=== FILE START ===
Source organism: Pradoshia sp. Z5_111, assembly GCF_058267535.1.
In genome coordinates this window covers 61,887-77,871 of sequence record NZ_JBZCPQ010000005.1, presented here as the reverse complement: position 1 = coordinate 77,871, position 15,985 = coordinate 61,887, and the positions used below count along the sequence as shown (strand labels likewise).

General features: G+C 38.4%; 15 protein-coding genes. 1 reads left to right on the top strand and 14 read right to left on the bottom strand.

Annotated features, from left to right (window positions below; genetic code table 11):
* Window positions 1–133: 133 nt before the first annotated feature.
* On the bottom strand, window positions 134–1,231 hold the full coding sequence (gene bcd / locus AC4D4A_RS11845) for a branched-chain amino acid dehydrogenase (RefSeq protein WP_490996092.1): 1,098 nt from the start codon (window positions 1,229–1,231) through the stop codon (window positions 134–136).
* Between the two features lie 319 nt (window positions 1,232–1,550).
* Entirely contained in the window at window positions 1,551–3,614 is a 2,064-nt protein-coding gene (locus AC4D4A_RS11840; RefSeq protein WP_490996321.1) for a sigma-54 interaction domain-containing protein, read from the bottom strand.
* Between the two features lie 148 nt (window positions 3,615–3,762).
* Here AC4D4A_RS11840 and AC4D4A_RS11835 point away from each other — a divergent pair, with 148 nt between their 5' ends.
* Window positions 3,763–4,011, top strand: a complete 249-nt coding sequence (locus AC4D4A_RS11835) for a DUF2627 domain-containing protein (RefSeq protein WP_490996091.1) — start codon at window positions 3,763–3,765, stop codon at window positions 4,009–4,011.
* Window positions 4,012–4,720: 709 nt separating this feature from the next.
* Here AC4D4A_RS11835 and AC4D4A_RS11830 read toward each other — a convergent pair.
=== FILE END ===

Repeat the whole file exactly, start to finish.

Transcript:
Source organism: Pradoshia sp. Z5_111, assembly GCF_058267535.1.
In genome coordinates this window covers 61,887-77,871 of sequence record NZ_JBZCPQ010000005.1, presented here as the reverse complement: position 1 = coordinate 77,871, position 15,985 = coordinate 61,887, and the positions used below count along the sequence as shown (strand labels likewise).

General features: G+C 38.4%; 15 protein-coding genes. 1 reads left to right on the top strand and 14 read right to left on the bottom strand.

Annotated features, from left to right (window positions below; genetic code table 11):
* Window positions 1–133: 133 nt before the first annotated feature.
* On the bottom strand, window positions 134–1,231 hold the full coding sequence (gene bcd / locus AC4D4A_RS11845) for a branched-chain amino acid dehydrogenase (RefSeq protein WP_490996092.1): 1,098 nt from the start codon (window positions 1,229–1,231) through the stop codon (window positions 134–136).
* Between the two features lie 319 nt (window positions 1,232–1,550).
* Entirely contained in the window at window positions 1,551–3,614 is a 2,064-nt protein-coding gene (locus AC4D4A_RS11840; RefSeq protein WP_490996321.1) for a sigma-54 interaction domain-containing protein, read from the bottom strand.
* Between the two features lie 148 nt (window positions 3,615–3,762).
* Here AC4D4A_RS11840 and AC4D4A_RS11835 point away from each other — a divergent pair, with 148 nt between their 5' ends.
* Window positions 3,763–4,011, top strand: a complete 249-nt coding sequence (locus AC4D4A_RS11835) for a DUF2627 domain-containing protein (RefSeq protein WP_490996091.1) — start codon at window positions 3,763–3,765, stop codon at window positions 4,009–4,011.
* Window positions 4,012–4,720: 709 nt separating this feature from the next.
* Here AC4D4A_RS11835 and AC4D4A_RS11830 read toward each other — a convergent pair.